What Are Spiral Conveyors?
Spiral conveyors pack a long distance into a small footprint. These types of changing elevation conveyors have been used for many decades to cool bakery products as they exit the baking process, as well as other food production applications. The old way of driving these conveyors uses a large, powered drum in the center. The conveyor chain is wrapped around the drum and, through friction between the chain and the drum, the chain is pushed forward. While there is an end drive separate from the drum drive that provides pull tension to the chain, the chain can still slip as the drum rotates.
In a typical drum spiral design, the chain runs against vertical cage bars that are spaced evenly to form a cylindrical shape. These bars have a slip-on plastic cover that protects the system from wear. Unfortunately, the major weakness of all drum-driven spirals is sanitation. Since the conveyor runs on a support system that is fabricated around the drum, the chain must be removed to clean the drum’s cage bars. In fact, some spiral conveyors have thousands of feet of chain, which makes the cleaning process a very long and impractical process. That’s why sanitation engineers typically look in the spirals first during an outbreak of bacteria.
In the case of the technology present in the OutRunner Spiral conveyor, however, this new system changes how these spirals are driven. Let’s look further into this solution and break down the benefits of the OutRunner Spiral machinery.
About the OutRunner Spiral Conveyor System
The OutRunner Spiral conveyor system was developed to eliminate the drum drive system altogether. Instead of wrapping the chain around a moving cylinder, this design drives the chain along its outside edge by an external sprocket. OutRunner Spirals use a vertical drive shaft with a sprocket on each tier, and the drum is eliminated in this design. Depending on the diameter and width of the chain, there can be more than one drive shaft with sprockets. These shafts are all tied together on a common mechanical connection with no electronic synchronization used, making this one of the biggest advantages to the OutRunner Spiral.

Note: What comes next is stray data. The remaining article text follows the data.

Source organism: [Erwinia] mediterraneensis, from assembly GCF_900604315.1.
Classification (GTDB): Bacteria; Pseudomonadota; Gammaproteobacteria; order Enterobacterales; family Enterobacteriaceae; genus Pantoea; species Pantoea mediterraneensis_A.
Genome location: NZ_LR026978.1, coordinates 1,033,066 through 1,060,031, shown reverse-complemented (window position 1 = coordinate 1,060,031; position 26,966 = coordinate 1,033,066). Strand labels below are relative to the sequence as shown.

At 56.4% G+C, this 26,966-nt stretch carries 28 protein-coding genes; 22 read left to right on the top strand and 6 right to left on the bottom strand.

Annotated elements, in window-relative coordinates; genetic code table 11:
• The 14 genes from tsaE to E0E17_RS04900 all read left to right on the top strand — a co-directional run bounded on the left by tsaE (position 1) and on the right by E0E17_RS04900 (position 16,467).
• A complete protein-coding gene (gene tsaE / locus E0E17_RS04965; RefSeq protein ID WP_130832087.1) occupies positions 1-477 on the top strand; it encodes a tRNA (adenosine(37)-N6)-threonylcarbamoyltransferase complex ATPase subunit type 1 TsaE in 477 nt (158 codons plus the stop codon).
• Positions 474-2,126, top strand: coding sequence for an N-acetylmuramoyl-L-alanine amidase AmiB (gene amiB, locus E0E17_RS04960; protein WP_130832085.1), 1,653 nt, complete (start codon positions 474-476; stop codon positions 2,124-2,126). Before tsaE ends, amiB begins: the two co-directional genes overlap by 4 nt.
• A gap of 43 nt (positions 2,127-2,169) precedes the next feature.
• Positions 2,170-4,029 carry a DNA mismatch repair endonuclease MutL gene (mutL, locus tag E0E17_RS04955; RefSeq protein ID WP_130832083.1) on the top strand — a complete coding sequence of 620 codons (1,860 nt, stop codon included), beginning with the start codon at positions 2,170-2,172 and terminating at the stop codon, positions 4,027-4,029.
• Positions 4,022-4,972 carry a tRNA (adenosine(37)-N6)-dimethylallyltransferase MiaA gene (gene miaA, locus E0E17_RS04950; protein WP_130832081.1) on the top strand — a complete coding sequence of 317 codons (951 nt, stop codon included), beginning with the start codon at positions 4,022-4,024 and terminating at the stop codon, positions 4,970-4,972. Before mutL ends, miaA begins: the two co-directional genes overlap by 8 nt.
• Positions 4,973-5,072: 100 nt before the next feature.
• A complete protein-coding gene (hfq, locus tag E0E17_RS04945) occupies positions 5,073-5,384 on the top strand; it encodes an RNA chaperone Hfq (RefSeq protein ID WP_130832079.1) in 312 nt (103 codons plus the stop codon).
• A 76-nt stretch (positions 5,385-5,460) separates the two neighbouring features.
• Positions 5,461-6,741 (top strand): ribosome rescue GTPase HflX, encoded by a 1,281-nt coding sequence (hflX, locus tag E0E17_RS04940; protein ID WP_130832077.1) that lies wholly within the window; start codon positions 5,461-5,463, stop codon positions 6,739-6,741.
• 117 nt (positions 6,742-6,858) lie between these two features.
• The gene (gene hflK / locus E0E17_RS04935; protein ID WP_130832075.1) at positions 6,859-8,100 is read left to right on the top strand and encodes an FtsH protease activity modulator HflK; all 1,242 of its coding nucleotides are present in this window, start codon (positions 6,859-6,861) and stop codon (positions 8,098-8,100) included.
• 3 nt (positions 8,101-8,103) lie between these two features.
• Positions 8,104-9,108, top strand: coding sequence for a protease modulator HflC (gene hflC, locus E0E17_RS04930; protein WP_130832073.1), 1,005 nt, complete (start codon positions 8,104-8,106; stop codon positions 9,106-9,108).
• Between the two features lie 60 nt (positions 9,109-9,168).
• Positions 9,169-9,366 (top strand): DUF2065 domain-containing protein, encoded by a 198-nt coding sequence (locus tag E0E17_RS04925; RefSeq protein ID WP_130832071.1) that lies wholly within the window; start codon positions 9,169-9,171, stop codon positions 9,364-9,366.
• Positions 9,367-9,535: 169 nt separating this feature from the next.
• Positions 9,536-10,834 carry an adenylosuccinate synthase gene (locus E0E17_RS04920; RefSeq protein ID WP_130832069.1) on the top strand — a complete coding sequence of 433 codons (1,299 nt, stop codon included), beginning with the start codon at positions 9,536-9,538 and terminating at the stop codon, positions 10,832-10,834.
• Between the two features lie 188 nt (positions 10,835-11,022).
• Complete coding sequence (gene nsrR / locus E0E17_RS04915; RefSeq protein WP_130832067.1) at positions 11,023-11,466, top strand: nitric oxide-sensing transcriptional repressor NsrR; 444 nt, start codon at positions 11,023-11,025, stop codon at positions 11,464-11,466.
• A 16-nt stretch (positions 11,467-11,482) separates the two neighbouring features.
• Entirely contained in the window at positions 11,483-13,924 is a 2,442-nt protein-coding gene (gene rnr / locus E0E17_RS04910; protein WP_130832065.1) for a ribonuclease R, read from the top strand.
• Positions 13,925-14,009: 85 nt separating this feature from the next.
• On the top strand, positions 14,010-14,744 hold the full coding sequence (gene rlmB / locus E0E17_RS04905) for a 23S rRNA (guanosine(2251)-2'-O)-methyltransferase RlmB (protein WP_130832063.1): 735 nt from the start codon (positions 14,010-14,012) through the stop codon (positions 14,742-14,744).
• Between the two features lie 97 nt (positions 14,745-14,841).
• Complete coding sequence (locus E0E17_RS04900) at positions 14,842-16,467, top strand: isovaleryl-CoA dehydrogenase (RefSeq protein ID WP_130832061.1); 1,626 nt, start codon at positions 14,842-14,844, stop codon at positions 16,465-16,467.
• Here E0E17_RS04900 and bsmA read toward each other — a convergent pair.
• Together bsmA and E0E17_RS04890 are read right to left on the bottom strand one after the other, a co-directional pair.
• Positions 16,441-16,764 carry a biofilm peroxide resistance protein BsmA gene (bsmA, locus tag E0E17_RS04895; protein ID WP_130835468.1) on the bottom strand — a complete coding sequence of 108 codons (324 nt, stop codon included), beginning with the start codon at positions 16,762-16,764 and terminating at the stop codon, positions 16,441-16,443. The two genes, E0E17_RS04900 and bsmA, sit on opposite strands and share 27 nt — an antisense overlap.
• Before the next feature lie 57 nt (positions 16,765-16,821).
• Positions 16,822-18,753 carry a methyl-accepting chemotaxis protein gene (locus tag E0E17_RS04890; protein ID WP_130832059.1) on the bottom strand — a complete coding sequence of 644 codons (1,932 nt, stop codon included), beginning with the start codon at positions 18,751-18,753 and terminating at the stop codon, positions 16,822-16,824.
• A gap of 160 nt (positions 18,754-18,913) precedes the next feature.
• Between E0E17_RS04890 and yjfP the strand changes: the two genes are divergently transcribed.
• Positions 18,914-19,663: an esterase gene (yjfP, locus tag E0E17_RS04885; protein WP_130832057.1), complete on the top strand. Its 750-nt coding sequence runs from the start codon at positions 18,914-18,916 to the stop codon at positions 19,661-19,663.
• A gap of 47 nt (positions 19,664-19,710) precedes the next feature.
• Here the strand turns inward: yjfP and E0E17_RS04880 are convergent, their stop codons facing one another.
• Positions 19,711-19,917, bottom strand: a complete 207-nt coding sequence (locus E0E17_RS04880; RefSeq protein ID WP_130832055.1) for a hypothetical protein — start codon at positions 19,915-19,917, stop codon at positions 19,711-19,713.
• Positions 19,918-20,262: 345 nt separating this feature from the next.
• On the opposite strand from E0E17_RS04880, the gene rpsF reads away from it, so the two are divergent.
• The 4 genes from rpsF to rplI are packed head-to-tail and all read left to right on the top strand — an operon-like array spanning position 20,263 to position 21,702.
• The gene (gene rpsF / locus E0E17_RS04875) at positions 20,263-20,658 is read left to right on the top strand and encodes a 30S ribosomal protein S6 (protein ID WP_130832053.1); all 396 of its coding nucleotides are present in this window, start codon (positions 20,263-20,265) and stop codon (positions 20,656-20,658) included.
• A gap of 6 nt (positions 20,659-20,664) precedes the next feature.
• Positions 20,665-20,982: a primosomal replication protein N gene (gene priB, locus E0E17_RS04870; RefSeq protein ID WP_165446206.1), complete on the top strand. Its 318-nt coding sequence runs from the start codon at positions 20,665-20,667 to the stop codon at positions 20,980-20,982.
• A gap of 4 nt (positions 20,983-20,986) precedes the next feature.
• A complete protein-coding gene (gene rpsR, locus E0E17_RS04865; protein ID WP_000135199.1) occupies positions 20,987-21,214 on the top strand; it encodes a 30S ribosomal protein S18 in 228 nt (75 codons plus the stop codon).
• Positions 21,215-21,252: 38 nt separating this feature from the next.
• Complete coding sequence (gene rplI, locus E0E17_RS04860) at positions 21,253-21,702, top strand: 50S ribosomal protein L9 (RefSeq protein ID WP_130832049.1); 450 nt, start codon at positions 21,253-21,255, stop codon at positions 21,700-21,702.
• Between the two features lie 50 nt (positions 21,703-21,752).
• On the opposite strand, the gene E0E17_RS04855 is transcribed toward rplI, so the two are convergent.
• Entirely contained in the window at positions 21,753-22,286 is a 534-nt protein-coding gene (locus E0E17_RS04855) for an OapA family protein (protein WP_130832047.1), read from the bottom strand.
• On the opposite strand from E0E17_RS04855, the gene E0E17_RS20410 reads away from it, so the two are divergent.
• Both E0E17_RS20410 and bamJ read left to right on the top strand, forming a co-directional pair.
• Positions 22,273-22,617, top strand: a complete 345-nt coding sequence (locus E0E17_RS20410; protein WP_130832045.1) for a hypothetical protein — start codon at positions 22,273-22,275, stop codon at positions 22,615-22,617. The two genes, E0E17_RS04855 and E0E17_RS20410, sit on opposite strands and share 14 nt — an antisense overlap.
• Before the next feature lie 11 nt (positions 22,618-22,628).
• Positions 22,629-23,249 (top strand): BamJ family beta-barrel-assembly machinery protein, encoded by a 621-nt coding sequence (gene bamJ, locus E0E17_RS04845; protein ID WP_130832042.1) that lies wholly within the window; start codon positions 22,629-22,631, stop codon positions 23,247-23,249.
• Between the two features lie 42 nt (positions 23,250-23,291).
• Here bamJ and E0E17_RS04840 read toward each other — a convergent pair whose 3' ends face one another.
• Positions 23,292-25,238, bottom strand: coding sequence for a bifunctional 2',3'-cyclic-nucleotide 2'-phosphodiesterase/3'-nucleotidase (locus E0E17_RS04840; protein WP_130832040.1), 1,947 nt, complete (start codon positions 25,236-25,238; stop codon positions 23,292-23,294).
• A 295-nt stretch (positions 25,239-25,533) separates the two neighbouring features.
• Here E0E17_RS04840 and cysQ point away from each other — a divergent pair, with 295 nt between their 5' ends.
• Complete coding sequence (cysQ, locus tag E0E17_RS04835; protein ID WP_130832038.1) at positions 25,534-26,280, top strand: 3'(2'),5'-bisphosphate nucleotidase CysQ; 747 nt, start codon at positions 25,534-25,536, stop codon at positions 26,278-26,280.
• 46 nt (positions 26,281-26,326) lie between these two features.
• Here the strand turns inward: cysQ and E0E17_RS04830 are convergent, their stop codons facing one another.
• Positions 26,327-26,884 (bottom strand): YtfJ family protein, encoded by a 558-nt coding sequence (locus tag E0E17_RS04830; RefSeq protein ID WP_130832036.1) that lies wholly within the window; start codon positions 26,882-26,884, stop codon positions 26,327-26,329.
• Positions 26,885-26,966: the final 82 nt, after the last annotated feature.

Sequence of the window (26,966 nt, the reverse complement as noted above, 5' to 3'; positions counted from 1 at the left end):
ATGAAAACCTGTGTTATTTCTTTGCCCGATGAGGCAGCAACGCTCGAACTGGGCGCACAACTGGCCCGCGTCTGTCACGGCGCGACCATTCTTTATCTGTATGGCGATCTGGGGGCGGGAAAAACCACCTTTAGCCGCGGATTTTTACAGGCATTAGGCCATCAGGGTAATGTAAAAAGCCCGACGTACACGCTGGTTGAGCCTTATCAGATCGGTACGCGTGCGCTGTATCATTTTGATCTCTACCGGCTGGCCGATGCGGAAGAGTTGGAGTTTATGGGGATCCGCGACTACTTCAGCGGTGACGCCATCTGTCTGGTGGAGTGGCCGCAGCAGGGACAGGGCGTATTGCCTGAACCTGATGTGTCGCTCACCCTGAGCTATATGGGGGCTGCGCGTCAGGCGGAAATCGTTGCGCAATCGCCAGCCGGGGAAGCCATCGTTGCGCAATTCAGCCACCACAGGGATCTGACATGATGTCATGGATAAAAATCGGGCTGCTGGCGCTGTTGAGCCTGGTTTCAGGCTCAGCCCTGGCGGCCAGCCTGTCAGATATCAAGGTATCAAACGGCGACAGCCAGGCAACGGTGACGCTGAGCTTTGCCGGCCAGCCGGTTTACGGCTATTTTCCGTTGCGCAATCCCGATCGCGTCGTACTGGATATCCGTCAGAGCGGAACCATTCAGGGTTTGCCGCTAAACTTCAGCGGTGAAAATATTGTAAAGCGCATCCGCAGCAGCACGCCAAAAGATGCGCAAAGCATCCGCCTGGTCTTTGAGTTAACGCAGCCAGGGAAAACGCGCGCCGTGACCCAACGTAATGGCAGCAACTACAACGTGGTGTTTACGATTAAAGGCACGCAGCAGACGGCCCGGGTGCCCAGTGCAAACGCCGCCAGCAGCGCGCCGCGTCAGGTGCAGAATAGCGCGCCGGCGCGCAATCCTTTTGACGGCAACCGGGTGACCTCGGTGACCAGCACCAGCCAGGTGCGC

The second weakness of classical drum drives is getting products off the conveyor chain itself. Drum drive systems use long pitch chains which are usually 2” (50mm). Any product that has an unused 4” in length can have difficulty transferring product off the end of the system. Additionally, transferring smaller items can become even more challenging. One of the benefits of the OutRunner Spiral, though, is that it combats this issue by using a “Pillow Top” chain. This chain has a rounded top which forms a perfect cylindrical shape at the end drive. A knife edge plate is fitted close to the chain, making product transfer successful, even for small items.
What Are Some Other Benefits of the OutRunner Spiral?
One of the biggest advantages to the OutRunner Spiral machine is the very low horsepower required to power the system. Because there are no frictional losses between the chain and a drum, the overall power required to drive the chain is much lower. Also, because there is no massive central drum to turn, the power required to get the system started and stopped is greatly reduced. Here is an example of just what this means:
- The MOAS Spiral in Canada: This project has 1000 feet of 36” chain in 2 spirals, one going up and the other going down. These units use a single unbroken chain so there are no transfers between the units. This system is driven with a single ¼ horsepower drive. All the drive shafts are mechanically connected.